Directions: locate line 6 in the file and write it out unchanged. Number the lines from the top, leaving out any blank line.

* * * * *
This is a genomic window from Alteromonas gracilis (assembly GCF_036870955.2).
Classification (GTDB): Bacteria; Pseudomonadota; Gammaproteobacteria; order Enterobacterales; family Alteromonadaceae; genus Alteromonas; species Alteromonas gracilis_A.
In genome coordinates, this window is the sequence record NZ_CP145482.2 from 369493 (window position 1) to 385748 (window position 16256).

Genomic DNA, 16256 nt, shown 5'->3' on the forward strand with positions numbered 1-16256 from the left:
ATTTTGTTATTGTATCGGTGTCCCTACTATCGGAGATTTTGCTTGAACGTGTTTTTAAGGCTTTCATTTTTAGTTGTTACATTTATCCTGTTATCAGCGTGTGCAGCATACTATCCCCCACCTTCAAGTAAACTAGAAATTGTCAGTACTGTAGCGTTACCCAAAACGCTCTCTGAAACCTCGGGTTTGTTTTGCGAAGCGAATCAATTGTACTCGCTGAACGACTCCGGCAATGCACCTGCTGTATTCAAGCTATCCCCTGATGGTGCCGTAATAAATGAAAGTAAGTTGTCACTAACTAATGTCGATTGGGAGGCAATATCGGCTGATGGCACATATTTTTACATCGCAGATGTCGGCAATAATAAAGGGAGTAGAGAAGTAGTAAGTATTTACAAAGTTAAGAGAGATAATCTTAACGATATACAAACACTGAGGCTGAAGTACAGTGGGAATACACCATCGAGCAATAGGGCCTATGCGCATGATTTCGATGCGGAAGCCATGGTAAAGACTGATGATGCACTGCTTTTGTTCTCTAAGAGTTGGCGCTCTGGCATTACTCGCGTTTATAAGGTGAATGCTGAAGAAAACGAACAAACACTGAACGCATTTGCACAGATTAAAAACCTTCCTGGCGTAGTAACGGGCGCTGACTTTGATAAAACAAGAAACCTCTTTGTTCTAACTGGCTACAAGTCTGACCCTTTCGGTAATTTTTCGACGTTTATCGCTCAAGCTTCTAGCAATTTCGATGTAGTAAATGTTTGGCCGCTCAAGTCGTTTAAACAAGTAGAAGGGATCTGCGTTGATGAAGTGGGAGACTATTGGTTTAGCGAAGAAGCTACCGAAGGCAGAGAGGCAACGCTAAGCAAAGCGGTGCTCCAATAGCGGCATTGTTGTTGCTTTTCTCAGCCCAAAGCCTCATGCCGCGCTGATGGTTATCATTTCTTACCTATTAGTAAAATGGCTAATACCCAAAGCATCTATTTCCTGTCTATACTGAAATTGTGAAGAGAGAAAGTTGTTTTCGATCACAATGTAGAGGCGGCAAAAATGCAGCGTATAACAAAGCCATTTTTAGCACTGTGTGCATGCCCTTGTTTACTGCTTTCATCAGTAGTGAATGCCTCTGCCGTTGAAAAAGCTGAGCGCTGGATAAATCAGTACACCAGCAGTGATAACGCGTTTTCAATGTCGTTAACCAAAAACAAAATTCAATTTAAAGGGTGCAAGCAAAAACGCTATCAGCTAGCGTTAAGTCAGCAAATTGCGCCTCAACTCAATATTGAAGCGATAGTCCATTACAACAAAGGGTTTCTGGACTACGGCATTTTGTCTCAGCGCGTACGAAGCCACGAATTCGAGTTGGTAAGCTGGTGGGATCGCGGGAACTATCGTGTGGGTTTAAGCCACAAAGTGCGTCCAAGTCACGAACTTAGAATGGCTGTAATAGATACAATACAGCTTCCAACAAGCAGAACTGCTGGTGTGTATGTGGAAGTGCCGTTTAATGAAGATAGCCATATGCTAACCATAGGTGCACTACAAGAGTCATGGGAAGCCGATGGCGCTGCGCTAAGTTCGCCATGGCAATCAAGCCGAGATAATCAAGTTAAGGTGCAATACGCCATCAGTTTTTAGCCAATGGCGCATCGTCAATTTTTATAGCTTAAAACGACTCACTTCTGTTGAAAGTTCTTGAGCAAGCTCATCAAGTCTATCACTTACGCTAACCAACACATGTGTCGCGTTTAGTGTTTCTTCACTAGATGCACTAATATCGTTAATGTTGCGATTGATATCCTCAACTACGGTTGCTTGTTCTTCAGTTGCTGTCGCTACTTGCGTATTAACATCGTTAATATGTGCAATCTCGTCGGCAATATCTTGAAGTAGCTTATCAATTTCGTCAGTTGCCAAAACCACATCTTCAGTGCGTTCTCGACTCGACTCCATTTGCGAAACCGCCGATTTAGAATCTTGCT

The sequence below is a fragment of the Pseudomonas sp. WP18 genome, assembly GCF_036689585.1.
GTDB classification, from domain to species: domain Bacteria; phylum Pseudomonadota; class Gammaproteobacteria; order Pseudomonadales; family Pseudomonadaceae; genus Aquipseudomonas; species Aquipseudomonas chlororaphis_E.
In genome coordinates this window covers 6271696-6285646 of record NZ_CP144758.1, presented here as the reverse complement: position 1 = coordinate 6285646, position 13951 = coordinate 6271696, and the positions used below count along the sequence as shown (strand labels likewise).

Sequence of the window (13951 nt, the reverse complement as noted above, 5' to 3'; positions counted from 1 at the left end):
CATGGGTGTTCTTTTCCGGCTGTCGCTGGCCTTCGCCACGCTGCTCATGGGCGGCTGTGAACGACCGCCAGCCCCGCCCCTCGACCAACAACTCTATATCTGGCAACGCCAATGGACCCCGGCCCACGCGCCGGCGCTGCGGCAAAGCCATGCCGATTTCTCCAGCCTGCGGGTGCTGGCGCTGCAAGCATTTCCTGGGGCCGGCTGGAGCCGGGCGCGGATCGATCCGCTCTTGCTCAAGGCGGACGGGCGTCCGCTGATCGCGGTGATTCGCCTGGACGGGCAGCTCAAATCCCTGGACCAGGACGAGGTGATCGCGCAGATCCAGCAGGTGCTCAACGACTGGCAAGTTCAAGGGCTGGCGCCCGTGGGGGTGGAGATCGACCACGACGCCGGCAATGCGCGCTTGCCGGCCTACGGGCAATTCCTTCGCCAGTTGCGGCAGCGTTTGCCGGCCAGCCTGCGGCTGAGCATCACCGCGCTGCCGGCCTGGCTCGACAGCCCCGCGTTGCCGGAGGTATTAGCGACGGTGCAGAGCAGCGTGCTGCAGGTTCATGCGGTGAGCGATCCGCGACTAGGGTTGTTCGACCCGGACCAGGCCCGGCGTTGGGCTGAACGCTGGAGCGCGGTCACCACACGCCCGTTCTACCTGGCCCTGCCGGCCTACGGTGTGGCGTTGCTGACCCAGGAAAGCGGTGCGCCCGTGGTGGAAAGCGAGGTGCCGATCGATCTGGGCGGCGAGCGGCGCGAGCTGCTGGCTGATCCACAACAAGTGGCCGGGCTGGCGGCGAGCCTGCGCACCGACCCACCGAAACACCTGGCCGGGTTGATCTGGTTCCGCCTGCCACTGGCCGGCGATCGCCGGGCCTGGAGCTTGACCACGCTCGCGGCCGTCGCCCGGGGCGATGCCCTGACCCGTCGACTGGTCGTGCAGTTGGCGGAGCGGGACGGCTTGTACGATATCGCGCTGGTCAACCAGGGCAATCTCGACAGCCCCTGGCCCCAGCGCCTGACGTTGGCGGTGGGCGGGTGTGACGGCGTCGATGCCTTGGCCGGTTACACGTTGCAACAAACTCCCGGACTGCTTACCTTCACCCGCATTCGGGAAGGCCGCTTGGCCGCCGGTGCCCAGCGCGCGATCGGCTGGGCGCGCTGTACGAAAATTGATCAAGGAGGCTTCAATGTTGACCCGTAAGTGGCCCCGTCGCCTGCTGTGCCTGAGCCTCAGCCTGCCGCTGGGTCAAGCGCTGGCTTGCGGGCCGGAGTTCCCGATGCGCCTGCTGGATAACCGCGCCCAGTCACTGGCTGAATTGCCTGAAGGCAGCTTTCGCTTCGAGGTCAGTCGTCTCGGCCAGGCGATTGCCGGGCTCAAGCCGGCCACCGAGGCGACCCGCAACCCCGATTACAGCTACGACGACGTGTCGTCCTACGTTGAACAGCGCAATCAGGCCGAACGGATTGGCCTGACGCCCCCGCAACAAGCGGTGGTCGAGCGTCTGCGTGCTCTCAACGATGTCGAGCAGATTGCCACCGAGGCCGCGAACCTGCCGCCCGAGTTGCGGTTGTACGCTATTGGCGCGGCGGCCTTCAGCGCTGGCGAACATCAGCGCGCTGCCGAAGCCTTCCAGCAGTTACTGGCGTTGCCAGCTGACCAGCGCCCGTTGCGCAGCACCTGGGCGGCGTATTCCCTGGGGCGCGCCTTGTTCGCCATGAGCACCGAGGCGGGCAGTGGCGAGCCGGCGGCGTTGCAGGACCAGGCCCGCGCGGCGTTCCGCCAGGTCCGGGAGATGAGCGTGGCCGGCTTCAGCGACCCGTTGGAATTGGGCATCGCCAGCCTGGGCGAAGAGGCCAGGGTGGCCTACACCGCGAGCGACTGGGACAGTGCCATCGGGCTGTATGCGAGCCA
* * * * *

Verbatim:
The sequence below is a fragment of the Pseudomonas sp. WP18 genome, assembly GCF_036689585.1.